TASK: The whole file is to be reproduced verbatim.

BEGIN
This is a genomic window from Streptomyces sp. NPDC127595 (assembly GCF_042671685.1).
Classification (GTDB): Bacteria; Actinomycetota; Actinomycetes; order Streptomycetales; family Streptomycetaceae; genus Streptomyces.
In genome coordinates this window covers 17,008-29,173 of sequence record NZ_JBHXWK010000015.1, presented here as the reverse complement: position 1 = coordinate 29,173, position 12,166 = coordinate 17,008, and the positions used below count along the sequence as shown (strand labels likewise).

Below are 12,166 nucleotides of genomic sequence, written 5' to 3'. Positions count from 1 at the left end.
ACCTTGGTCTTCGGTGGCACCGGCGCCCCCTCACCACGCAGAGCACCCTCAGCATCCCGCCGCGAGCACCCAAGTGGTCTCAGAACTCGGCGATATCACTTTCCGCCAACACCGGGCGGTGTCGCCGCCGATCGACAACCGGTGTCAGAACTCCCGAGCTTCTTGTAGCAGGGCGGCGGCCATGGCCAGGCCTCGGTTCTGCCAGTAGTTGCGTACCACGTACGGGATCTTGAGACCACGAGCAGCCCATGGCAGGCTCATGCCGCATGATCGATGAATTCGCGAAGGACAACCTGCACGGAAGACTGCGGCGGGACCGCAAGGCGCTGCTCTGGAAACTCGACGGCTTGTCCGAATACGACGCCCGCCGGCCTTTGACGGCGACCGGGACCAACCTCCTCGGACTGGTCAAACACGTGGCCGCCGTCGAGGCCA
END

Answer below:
This is a genomic window from Streptomyces sp. NPDC127595 (assembly GCF_042671685.1).
Classification (GTDB): Bacteria; Actinomycetota; Actinomycetes; order Streptomycetales; family Streptomycetaceae; genus Streptomyces.
In genome coordinates this window covers 17,008-29,173 of sequence record NZ_JBHXWK010000015.1, presented here as the reverse complement: position 1 = coordinate 29,173, position 12,166 = coordinate 17,008, and the positions used below count along the sequence as shown (strand labels likewise).

Below are 12,166 nucleotides of genomic sequence, written 5' to 3'. Positions count from 1 at the left end.
ACCTTGGTCTTCGGTGGCACCGGCGCCCCCTCACCACGCAGAGCACCCTCAGCATCCCGCCGCGAGCACCCAAGTGGTCTCAGAACTCGGCGATATCACTTTCCGCCAACACCGGGCGGTGTCGCCGCCGATCGACAACCGGTGTCAGAACTCCCGAGCTTCTTGTAGCAGGGCGGCGGCCATGGCCAGGCCTCGGTTCTGCCAGTAGTTGCGTACCACGTACGGGATCTTGAGACCACGAGCAGCCCATGGCAGGCTCATGCCGCATGATCGATGAATTCGCGAAGGACAACCTGCACGGAAGACTGCGGCGGGACCGCAAGGCGCTGCTCTGGAAACTCGACGGCTTGTCCGAATACGACGCCCGCCGGCCTTTGACGGCGACCGGGACCAACCTCCTCGGACTGGTCAAACACGTGGCCGCCGTCGAGGCCA